Thematically this section contrasts two men, Albert Cluveau and Ned Douglass, who stand opposed to each other in regards to their moral fiber. Albert Cluveau is a weak cowardly character who preys upon other people. Ned Douglass is a brave black man who is willing to accept death for doing what he thinks is right—teaching students about their rights.
Gaines spends considerable time developing Cluveau's character, a move that may seem curious since Cluveau's deeds make him a villainous murderer. At the opening of the section, however, Cluveau seems to be a fairly decent guy. Although he discusses killing people, he is basically friendly with Jane. The segregation of their races would never permit them to openly be "friends," but they do talk almost daily and often share coffee. Cluveau even occasionally buys Jane things from the store if she needs them. Cluveau's early behavior places his terrible deed in an interesting context. Cluveau is not necessarily a bad man, but a man who does terrible deeds, mostly out of cowardice and a desire to be accepted. Cluveau is a relatively poor Cajun who proves his worth to the higher-class whites by killing blacks for them. Because he is deeply steeped in racist ideology, Cluveau seems to have no problem shooting blacks upon request. From the very beginning, Cluveau's matter of fact way of discussing the many murders he has committed suggests his failure to understand what he is doing as necessarily wrong.
The fear that Cluveau shows after Ned's murder reinforces the idea that he is a coward. First, Cluveau repeatedly hides from Jane, which shows a certain irony because although he is willing to shoot down a man in daylight, he does not want to be chastised for it. After Jane tells him that the Chariot of Hell will come for him, Cluveau almost loses it. When he falls sick, he beats his daughter and blames her for the chariots that he keeps hearing. Although he lives for almost ten more years, he wails for several days before he finally dies. Cluveau's inability to cope with his deeds, his need to blame and beat his faultless daughter, and his failure to stand up and accept his death, all indicate that he is a coward. Gaines's depiction of Cluveau underscores his general presentation of whites who commit violence against blacks as cowards. As Gaine shows, the perpetrators of racial violence generally are lower class white men want to show their self worth by ganging up against innocent blacks.
By contrast, Ned Douglas is a man of courage. Ned knows that the whites want to kill him, but he persists with his mission. The Army uniform that he wears to his speech by the river carries an implicit threat against the whites, since it asserts his equality with them and also reminds them that he once wielded a gun. The uniform seems suitable, too, because if Ned were to be shot in it, as he thinks may be possible that day, his status as a soldier fighting a war against racial injustice would be even clearer. Ned's speech itself urges the people around him to stand up as Americans and humans. Ned himself stands up until the very end of his life. When Cluveau arrives to shoot him, Ned calms his students and then charges toward the gun. Ned runs willingly into his death as an honorable and brave man. Even when Cluveau shoots Ned's knee, Ned still manages to rise again. Ned's bravery in the face of death contrasts greatly with Cluveau's weakness.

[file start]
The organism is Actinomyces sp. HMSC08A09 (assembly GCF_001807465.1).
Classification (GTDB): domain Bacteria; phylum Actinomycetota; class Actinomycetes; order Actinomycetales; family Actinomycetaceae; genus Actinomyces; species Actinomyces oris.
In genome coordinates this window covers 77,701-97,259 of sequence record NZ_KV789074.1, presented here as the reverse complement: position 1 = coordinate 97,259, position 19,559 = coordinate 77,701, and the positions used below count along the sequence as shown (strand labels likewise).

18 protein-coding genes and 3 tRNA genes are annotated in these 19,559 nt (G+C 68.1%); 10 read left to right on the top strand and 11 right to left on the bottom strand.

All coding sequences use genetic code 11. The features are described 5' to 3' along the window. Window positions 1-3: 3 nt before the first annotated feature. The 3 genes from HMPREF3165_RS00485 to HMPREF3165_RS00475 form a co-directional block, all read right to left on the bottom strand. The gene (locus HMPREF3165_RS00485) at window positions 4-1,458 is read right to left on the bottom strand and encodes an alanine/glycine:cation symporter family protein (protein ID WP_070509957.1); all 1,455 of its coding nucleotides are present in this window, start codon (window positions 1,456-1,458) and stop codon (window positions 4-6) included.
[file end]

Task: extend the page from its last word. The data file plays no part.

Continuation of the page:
In addition to being brave, Ned is the first major messianic figure in the novel. Ned's attempt to change the society around him will be later replicated by Jimmy Aaron at the end of the novel. The "Sermon by the River" sequence uses strong imagery from the New Testament. Just as Jesus preached to his disciples near water, so too does Ned. Both Ned and Jesus also knew that their cause would lead to their death, but they both were willing to teach regardless. After Ned dies, the entire community wants to lay their hands on him and touch the blood stained lumber to honor him. They are searching for his courage and his bravery. Ironically, the community never supported Ned during his life even though he dedicated himself to serving them. Had they stood up then, his battle might have been much more successful. The fear felt by the community shows the extent to which the white-dominated social order has subjugated them into inaction. Like some of the earlier characters who internalized slavery such that they could not live outside of it, so too have many of these characters internalized the racist social order and are happy to live meekly inside of it.
Jane's narrative proceeds slowly during this section with careful attention to its events. Even Ned's sermon by the river is remembered almost in full. As she retells, Jane foreshadows Ned's death several times before it actually happens. The foreshadowing creates suspense about the exact time and place that he will be killed. Jane's ability to foreshadow her own story reminds us again that her autobiography is an oral narrative. Toward the end of the section, Jane also starts flashing back between certain events after Ned's death, such as the river flooding. Her ability to shift time as she sees fit demonstrates narrative control. She also begins to use the floods as benchmark dates, another technique common in an oral tradition when the speaker lives close to the land and has little access to formal timekeeping.